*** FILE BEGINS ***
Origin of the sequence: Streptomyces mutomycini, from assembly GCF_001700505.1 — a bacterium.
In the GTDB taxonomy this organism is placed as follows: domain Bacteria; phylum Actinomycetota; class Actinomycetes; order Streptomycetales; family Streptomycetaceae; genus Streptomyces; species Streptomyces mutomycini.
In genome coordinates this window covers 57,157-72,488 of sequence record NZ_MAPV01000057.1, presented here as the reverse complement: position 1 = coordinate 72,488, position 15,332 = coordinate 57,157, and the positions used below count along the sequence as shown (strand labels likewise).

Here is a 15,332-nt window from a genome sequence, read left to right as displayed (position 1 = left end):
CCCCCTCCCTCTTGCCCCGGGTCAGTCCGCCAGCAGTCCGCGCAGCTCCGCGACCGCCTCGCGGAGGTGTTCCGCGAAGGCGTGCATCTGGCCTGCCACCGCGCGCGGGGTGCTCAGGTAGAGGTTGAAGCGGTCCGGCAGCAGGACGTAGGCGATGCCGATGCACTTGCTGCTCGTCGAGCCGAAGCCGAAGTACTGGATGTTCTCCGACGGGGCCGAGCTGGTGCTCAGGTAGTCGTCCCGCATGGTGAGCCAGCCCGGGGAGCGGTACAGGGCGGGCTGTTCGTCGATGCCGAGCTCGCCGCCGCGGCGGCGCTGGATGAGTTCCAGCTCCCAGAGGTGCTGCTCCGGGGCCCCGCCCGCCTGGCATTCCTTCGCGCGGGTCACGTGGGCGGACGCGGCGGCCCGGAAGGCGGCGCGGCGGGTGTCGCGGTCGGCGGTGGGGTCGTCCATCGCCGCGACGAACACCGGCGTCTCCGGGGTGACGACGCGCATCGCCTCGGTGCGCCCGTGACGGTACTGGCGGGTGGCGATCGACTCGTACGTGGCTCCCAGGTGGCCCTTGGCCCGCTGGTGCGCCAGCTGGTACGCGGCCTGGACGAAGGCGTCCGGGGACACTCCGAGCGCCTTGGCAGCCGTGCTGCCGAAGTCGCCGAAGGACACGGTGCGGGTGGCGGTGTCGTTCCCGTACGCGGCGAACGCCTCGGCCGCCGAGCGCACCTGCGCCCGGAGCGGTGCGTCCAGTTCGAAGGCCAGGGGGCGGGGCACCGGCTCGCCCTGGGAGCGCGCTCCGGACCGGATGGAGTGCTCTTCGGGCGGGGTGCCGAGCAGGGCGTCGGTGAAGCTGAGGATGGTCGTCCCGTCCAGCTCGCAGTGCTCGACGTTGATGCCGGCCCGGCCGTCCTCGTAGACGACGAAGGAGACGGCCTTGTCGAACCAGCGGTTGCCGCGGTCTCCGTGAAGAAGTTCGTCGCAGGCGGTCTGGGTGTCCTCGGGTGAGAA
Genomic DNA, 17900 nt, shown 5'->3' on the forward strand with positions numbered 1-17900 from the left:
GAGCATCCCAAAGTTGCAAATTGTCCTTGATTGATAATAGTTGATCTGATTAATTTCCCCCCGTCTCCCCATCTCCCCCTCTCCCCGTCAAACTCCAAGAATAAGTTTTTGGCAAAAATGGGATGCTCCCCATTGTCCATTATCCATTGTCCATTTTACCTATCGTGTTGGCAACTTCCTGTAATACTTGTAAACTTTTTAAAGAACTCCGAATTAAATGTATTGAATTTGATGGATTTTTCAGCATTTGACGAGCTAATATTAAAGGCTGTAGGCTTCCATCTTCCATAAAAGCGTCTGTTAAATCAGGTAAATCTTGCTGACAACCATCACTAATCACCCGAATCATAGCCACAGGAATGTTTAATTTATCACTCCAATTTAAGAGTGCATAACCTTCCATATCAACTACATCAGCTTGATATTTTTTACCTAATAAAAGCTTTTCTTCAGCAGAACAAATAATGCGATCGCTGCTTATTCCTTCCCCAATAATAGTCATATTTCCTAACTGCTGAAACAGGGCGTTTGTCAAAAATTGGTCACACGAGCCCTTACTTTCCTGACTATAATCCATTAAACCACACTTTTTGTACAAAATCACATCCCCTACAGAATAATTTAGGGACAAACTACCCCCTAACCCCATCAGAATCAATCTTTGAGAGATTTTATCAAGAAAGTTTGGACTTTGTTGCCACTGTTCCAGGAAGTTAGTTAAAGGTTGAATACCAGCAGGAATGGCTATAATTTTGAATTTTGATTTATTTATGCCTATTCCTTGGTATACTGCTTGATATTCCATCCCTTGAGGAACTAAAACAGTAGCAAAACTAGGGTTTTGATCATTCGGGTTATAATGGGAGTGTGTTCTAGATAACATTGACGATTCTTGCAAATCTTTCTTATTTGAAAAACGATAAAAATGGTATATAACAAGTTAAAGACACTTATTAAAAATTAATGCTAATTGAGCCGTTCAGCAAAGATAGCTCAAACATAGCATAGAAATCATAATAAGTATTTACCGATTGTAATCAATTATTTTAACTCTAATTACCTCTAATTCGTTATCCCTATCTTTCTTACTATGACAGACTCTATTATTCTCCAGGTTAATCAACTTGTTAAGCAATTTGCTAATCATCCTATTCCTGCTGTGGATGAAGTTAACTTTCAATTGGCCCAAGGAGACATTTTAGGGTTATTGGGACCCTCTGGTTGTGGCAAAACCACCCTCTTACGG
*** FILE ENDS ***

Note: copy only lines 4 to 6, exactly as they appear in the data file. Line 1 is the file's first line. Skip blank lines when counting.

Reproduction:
Here is a 15,332-nt window from a genome sequence, read left to right as displayed (position 1 = left end):
CCCCCTCCCTCTTGCCCCGGGTCAGTCCGCCAGCAGTCCGCGCAGCTCCGCGACCGCCTCGCGGAGGTGTTCCGCGAAGGCGTGCATCTGGCCTGCCACCGCGCGCGGGGTGCTCAGGTAGAGGTTGAAGCGGTCCGGCAGCAGGACGTAGGCGATGCCGATGCACTTGCTGCTCGTCGAGCCGAAGCCGAAGTACTGGATGTTCTCCGACGGGGCCGAGCTGGTGCTCAGGTAGTCGTCCCGCATGGTGAGCCAGCCCGGGGAGCGGTACAGGGCGGGCTGTTCGTCGATGCCGAGCTCGCCGCCGCGGCGGCGCTGGATGAGTTCCAGCTCCCAGAGGTGCTGCTCCGGGGCCCCGCCCGCCTGGCATTCCTTCGCGCGGGTCACGTGGGCGGACGCGGCGGCCCGGAAGGCGGCGCGGCGGGTGTCGCGGTCGGCGGTGGGGTCGTCCATCGCCGCGACGAACACCGGCGTCTCCGGGGTGACGACGCGCATCGCCTCGGTGCGCCCGTGACGGTACTGGCGGGTGGCGATCGACTCGTACGTGGCTCCCAGGTGGCCCTTGGCCCGCTGGTGCGCCAGCTGGTACGCGGCCTGGACGAAGGCGTCCGGGGACACTCCGAGCGCCTTGGCAGCCGTGCTGCCGAAGTCGCCGAAGGACACGGTGCGGGTGGCGGTGTCGTTCCCGTACGCGGCGAACGCCTCGGCCGCCGAGCGCACCTGCGCCCGGAGCGGTGCGTCCAGTTCGAAGGCCAGGGGGCGGGGCACCGGCTCGCCCTGGGAGCGCGCTCCGGACCGGATGGAGTGCTCTTCGGGCGGGGTGCCGAGCAGGGCGTCGGTGAAGCTGAGGATGGTCGTCCCGTCCAGCTCGCAGTGCTCGACGTTGATGCCGGCCCGGCCGTCCTCGTAGACGACGAAGGAGACGGCCTTGTCGAACCAGCGGTTGCCGCGGTCTCCGTGAAGAAGTTCGTCGCAGGCGGTCTGGGTGTCCTCGGGTGAGAA
Genomic DNA, 17900 nt, shown 5'->3' on the forward strand with positions numbered 1-17900 from the left: